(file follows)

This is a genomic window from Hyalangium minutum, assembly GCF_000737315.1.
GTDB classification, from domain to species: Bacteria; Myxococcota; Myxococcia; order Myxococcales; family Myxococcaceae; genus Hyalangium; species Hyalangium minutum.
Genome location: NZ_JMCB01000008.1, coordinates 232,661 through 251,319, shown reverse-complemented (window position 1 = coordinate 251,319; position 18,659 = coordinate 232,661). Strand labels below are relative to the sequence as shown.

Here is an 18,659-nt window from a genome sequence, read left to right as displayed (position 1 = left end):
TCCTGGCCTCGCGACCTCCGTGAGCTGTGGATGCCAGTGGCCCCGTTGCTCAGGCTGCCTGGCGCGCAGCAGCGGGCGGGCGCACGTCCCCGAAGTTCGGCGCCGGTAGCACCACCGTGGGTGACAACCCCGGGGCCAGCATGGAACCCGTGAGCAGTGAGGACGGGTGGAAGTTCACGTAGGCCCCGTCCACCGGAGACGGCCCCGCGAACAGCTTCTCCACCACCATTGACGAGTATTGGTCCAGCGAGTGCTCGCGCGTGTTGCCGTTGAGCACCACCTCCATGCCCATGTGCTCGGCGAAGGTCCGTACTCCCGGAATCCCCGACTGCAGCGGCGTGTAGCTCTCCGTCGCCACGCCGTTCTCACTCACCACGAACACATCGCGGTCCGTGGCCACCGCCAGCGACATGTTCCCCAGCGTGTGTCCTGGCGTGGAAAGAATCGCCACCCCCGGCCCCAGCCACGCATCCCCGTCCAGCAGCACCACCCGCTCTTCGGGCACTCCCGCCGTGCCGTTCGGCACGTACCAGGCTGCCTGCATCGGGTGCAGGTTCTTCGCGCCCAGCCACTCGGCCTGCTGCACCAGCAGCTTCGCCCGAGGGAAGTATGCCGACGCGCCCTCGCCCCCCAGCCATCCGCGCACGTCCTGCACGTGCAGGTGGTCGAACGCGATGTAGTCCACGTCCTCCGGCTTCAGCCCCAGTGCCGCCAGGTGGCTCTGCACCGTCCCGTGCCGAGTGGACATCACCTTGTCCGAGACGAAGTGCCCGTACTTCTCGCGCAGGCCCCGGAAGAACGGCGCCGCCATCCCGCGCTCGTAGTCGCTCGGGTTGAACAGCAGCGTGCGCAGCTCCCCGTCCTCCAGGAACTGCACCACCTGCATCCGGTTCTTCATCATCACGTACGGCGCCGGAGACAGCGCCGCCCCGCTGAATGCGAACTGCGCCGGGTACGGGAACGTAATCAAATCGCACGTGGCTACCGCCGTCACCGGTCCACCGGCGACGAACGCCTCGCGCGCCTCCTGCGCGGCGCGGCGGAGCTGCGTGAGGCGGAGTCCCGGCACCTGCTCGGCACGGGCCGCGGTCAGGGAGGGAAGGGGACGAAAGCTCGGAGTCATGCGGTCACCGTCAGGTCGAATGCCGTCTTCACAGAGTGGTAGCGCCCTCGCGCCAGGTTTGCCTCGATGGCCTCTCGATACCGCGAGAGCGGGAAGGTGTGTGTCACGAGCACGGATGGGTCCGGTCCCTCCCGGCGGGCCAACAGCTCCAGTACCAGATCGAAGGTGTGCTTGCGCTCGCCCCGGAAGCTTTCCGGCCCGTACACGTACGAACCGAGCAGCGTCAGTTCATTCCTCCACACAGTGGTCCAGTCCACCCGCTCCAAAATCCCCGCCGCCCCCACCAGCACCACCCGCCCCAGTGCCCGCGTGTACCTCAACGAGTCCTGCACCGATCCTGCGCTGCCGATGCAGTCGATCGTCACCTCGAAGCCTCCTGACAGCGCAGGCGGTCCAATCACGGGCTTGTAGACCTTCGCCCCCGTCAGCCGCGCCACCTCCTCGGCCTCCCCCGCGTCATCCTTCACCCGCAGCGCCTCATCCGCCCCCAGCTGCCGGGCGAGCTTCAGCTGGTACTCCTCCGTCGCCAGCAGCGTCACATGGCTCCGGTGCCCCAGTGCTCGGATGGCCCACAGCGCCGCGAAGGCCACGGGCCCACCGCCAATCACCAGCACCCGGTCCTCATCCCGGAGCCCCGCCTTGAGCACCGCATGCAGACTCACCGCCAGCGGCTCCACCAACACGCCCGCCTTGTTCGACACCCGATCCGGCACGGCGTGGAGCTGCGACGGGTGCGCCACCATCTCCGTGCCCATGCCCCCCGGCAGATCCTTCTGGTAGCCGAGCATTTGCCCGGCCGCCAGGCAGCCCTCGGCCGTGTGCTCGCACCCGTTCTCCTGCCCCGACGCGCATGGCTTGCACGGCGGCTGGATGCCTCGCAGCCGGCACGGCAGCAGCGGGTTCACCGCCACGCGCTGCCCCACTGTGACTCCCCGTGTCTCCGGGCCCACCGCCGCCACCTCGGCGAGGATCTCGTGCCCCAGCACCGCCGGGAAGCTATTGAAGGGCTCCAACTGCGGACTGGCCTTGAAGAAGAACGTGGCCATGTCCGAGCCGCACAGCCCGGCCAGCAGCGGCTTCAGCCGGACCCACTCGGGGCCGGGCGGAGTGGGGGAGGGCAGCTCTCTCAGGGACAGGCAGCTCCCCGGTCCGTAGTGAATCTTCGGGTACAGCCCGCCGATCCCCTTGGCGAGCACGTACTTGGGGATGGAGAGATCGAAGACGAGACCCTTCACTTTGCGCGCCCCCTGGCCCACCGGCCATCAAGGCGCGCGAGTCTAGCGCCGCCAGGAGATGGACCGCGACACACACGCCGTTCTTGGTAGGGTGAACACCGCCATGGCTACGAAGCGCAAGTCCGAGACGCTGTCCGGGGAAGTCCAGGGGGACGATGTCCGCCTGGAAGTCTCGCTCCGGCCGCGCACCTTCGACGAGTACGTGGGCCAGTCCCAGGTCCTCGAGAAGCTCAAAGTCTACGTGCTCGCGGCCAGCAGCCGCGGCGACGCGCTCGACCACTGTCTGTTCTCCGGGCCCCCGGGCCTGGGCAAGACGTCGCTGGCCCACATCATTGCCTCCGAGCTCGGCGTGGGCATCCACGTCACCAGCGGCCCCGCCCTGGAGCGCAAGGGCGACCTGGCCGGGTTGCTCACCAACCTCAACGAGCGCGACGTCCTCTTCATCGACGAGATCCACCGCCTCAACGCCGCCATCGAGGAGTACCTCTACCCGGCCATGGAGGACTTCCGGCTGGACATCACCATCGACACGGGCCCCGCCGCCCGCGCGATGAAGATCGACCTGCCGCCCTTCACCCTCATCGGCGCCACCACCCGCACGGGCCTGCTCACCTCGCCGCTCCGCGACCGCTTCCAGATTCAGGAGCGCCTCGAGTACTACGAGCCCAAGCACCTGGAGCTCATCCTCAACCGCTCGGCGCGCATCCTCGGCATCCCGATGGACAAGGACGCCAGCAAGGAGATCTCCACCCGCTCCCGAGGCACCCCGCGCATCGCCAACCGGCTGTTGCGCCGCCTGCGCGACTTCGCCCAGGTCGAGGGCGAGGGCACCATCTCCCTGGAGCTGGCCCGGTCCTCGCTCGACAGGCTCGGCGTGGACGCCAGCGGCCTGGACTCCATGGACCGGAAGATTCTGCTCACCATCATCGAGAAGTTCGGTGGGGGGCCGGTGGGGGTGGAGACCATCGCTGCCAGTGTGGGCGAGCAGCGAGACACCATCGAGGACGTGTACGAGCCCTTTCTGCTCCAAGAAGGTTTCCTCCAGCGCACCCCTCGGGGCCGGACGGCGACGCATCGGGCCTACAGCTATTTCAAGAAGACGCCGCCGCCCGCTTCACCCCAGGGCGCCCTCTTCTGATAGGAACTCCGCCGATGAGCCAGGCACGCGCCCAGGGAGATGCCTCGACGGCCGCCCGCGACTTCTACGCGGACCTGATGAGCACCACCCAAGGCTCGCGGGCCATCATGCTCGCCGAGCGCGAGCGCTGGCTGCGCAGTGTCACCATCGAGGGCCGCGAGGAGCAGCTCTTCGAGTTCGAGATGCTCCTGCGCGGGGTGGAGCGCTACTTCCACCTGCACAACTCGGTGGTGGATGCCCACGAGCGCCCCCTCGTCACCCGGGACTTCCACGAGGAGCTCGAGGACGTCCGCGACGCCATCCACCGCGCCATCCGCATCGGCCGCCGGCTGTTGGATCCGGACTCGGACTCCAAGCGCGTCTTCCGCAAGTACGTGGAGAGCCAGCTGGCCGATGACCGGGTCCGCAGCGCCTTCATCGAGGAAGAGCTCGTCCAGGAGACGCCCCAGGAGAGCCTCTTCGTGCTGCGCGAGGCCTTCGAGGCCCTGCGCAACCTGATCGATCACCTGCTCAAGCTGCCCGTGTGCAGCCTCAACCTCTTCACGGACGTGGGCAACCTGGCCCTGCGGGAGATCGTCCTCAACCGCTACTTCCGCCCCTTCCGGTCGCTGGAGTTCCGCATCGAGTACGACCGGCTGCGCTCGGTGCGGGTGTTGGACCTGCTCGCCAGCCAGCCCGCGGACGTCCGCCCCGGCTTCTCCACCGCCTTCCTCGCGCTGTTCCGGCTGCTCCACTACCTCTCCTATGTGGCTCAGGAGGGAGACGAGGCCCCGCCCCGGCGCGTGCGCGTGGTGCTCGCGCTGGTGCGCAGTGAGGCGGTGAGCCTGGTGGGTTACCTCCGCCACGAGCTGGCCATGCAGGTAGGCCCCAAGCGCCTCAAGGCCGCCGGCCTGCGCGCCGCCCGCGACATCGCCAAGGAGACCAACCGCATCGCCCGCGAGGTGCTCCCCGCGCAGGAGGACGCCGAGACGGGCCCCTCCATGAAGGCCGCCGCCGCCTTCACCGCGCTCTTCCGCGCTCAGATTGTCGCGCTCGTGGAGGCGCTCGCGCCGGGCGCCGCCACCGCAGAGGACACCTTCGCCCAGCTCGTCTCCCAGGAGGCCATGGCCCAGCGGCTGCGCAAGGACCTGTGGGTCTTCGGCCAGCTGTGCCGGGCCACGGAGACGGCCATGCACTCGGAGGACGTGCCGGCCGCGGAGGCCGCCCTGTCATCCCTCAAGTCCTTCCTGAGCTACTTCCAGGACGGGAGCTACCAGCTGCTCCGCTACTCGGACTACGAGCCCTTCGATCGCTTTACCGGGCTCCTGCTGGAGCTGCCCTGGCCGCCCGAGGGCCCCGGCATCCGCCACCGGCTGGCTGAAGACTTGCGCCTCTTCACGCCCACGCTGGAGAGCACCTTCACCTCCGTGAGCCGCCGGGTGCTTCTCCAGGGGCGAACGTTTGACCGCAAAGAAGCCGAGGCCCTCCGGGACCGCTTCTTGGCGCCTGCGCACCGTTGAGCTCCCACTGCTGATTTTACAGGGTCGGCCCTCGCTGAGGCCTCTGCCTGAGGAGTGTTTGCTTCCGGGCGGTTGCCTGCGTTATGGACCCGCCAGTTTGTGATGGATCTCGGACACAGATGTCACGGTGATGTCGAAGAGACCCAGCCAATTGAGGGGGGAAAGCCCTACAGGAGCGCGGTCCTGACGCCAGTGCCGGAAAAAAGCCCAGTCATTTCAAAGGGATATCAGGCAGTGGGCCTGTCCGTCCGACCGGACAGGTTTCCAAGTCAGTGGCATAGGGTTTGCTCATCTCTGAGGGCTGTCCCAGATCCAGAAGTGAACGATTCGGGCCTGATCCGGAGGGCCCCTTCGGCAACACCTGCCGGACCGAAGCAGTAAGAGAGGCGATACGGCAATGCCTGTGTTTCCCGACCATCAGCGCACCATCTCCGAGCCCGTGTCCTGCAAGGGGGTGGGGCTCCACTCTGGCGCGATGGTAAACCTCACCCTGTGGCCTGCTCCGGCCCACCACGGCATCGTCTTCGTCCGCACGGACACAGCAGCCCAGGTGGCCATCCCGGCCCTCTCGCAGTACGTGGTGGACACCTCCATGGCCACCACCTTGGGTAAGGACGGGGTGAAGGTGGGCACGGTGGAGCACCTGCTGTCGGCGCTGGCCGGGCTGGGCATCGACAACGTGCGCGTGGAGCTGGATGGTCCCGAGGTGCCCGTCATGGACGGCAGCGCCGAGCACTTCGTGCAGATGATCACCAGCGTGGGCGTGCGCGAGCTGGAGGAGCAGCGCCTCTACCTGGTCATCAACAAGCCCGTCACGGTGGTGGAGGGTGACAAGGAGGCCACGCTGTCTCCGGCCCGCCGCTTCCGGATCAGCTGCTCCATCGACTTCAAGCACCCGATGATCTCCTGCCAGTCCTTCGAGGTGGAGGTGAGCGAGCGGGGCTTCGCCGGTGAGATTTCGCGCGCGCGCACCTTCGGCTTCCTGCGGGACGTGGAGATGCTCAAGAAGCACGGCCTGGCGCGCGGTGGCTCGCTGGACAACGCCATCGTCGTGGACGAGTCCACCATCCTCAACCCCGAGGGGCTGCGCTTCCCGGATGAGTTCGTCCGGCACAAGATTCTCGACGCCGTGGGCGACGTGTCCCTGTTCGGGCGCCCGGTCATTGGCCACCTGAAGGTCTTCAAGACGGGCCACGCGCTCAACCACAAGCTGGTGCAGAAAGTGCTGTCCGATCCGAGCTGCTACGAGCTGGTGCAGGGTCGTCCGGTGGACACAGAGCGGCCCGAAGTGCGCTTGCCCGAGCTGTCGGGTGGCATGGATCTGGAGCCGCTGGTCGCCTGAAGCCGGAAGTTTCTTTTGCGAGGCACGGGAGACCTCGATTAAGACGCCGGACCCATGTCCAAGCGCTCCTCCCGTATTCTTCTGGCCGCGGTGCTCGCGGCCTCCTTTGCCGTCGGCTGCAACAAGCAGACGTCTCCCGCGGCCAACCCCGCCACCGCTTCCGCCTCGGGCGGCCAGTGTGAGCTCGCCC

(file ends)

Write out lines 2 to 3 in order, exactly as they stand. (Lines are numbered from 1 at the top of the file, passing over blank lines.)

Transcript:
GTDB classification, from domain to species: Bacteria; Myxococcota; Myxococcia; order Myxococcales; family Myxococcaceae; genus Hyalangium; species Hyalangium minutum.
Genome location: NZ_JMCB01000008.1, coordinates 232,661 through 251,319, shown reverse-complemented (window position 1 = coordinate 251,319; position 18,659 = coordinate 232,661). Strand labels below are relative to the sequence as shown.